Air traffic control tower

The air traffic control tower (ATC) was constructed as part of phase two of the then-development plan.

Terminals

Dubai International Airport has four terminals altogether. Terminal 1 has one concourse, Terminal 2 is set apart from the other two main buildings and Terminal 3 is divided into Concourse 2 and 3. The cargo terminal is capable of handling 3 million tonnes of cargo annually and a general aviation terminal (GAT) is located close by.

Passenger terminals

Dubai Airport currently has three passenger terminals. Terminals 1 and 3 are directly connected with a common transit area, with airside passengers being able to move freely between the terminals without going through immigration, whilst Terminal 2 is built on the opposite end of the airport. For transiting passengers, a shuttle service runs between the terminals, with a journey time of around 20 minutes from Terminal 2 to Terminal 1, and 30 minutes to Terminal 3.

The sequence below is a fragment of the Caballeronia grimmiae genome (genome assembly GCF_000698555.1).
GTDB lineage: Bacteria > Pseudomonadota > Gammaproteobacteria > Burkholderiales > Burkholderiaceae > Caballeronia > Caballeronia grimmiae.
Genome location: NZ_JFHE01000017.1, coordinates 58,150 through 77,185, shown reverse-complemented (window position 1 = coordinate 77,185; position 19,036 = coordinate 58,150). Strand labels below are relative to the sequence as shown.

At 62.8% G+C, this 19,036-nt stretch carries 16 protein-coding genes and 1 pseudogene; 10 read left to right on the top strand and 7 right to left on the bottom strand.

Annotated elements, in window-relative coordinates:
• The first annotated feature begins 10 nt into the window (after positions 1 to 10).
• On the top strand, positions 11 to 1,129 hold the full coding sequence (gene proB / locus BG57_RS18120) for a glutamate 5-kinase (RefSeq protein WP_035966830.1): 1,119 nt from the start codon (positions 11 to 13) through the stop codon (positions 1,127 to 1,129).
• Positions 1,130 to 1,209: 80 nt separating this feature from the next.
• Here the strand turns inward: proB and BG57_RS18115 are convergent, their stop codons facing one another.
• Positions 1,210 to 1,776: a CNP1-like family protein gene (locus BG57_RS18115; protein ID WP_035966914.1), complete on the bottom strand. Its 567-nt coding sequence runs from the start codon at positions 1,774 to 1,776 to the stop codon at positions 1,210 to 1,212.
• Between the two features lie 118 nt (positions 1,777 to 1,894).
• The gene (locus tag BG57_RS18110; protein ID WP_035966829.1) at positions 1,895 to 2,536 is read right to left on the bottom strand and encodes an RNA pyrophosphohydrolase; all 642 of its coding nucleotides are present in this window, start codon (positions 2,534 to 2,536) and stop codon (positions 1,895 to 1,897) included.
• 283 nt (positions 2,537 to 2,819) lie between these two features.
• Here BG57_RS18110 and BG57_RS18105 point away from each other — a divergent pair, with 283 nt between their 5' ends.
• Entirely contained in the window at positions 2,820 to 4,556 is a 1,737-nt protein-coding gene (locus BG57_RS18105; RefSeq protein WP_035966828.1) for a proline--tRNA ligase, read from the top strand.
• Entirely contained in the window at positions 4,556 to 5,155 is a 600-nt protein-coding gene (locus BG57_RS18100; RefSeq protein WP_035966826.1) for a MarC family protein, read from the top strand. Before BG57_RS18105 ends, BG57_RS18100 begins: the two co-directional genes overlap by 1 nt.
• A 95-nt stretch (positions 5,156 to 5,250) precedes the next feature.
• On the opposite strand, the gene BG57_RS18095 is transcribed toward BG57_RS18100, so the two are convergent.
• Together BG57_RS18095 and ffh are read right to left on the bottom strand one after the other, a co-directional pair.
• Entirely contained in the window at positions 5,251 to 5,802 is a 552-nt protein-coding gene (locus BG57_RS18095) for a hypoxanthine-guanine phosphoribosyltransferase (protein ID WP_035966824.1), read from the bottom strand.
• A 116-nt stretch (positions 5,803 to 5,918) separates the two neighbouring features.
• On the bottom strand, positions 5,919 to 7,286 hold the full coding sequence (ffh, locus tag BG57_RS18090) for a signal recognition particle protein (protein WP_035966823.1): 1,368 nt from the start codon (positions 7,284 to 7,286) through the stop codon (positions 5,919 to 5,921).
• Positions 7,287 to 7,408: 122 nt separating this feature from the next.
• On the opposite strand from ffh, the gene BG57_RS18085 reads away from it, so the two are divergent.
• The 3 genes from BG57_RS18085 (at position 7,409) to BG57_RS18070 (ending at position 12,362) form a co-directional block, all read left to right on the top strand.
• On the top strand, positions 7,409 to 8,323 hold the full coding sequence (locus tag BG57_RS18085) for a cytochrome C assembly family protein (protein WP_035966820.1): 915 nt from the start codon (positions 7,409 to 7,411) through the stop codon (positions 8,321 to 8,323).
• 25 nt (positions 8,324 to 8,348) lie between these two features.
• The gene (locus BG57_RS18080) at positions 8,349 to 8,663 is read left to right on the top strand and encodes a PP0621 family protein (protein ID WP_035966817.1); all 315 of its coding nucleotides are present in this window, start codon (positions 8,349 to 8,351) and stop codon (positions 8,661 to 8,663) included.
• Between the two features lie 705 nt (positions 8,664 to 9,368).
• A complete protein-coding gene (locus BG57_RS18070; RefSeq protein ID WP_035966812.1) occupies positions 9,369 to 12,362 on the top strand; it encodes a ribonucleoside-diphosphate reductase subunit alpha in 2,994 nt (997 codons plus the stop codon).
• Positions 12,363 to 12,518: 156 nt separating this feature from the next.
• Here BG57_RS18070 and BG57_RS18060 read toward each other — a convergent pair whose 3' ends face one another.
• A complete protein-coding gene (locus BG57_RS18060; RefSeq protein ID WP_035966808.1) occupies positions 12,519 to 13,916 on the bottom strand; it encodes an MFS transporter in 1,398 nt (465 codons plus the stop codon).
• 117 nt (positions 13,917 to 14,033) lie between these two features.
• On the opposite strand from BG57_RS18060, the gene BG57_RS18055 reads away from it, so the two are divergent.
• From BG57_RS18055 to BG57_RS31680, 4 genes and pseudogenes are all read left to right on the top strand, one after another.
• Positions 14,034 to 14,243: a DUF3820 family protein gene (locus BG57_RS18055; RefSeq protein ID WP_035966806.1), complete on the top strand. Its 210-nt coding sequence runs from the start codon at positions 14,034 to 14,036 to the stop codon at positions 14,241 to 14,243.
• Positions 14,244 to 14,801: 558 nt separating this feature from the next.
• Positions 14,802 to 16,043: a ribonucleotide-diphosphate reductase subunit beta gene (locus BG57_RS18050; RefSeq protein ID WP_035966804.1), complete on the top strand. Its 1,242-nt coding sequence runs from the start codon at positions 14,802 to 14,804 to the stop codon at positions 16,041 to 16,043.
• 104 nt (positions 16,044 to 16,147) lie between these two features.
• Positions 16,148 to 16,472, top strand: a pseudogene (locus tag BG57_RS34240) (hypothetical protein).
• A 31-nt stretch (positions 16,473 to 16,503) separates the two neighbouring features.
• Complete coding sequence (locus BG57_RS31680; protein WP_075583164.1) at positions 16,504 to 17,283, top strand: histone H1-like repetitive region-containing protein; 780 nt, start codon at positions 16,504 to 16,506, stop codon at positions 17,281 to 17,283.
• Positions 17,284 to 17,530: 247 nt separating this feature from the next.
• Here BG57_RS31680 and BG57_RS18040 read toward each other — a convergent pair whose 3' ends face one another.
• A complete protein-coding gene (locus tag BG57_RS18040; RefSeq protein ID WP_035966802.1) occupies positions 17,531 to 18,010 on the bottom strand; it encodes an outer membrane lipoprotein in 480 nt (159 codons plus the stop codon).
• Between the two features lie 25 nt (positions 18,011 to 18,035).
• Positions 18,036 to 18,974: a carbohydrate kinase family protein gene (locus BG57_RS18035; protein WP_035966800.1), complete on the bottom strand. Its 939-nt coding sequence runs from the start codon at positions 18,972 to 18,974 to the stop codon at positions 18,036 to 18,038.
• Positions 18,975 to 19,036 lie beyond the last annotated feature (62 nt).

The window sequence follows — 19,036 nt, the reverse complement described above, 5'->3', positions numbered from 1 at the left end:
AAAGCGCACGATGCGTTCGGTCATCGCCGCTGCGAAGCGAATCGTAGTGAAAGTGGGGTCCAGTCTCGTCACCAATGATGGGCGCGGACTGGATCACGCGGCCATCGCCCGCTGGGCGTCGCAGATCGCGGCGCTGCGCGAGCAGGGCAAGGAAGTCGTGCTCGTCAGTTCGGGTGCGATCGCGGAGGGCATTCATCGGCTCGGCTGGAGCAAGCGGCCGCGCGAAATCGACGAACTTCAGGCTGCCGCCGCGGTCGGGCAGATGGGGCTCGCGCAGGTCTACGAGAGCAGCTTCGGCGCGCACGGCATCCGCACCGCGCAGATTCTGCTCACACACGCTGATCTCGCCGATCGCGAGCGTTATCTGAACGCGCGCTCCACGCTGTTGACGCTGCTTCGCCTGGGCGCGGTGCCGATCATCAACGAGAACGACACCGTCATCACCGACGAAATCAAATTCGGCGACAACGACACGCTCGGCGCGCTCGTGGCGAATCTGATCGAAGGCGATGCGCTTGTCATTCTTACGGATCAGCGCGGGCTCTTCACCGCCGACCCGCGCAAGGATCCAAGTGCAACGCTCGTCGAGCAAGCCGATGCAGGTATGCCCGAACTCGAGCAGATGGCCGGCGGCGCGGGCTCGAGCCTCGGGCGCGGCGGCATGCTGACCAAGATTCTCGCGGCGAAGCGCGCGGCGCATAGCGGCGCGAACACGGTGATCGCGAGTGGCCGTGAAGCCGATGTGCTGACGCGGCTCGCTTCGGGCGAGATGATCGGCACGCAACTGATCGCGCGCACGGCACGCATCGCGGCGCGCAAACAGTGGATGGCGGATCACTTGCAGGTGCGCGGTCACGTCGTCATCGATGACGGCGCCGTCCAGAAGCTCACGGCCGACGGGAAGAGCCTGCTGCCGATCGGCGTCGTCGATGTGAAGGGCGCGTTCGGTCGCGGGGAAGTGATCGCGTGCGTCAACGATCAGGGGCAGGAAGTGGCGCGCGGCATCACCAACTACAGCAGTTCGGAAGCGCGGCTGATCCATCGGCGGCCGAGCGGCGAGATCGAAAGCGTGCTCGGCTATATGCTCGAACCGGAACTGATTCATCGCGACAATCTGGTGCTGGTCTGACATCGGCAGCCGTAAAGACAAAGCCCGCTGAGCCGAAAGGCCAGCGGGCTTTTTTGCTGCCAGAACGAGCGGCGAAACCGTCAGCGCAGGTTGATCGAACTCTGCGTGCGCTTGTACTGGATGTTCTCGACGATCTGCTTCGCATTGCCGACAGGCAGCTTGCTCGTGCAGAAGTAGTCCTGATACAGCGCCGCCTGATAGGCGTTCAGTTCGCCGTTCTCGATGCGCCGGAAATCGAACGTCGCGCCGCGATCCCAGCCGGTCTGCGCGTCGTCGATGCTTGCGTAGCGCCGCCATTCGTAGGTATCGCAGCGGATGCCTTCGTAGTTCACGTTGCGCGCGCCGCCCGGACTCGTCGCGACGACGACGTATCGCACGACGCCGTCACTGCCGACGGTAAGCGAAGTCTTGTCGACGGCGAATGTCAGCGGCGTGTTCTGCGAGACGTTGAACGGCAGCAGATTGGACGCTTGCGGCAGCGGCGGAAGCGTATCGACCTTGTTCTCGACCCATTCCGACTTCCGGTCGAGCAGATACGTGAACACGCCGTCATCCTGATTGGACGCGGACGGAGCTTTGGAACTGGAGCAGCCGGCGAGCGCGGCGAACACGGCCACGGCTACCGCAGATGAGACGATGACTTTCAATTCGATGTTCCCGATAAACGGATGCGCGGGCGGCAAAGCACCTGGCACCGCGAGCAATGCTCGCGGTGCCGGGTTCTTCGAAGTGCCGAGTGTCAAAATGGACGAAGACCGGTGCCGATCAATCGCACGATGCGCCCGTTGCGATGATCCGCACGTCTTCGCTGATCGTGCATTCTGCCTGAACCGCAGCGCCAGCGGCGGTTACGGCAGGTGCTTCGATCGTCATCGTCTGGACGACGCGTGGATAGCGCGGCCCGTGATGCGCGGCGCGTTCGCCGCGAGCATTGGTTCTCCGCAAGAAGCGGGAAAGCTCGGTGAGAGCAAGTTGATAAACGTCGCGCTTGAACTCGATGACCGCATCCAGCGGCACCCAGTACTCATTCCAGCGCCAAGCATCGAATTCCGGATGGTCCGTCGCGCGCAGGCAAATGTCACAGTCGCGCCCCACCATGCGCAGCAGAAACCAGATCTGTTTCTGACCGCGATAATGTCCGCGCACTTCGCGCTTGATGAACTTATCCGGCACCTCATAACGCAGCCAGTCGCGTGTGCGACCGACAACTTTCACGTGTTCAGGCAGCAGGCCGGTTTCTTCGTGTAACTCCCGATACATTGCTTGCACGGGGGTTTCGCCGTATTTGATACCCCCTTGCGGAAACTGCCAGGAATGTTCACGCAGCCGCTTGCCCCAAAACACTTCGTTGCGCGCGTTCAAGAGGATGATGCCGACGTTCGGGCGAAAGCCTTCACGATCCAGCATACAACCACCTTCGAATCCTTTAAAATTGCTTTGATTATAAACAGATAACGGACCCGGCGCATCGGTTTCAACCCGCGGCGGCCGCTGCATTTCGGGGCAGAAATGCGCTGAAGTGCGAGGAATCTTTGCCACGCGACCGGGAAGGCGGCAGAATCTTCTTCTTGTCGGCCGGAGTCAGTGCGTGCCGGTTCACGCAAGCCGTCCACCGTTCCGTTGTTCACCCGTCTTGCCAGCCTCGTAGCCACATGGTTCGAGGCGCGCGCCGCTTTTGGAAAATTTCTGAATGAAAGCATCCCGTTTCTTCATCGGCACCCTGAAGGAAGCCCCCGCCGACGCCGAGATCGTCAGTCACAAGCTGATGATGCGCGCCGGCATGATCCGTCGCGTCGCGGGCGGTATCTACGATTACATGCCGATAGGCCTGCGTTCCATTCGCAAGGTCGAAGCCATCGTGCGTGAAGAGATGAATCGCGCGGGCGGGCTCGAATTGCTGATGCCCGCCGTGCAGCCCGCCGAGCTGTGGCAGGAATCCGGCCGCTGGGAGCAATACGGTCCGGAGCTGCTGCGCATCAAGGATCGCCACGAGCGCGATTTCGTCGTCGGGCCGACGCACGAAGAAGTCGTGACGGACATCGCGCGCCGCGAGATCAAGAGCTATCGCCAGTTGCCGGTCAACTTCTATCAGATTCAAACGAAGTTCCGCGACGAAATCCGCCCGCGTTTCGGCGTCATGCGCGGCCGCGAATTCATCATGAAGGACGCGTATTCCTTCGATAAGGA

Situated beside Terminal 2 is the Executive Flights Terminal, which has its own check-in facilities for premium passengers and where transportation to aircraft in any of the other terminals is by personal buggy.

All four terminals currently have a handling capacity of around 62 million passengers a year spread over an area of . Capacity will rise again to at least 80 million passengers a year when expansion works to Concourse 3 are complete by late 2011.

Terminals 1 and 3 cater to international passengers, whilst Terminal 2 is for budget passengers and passengers flying to the Sub-Continent and Persian Gulf region; Terminals 1 and 3 handle 90% of the travellers; and the Executive Flights terminal are for the higher end travellers and important guests.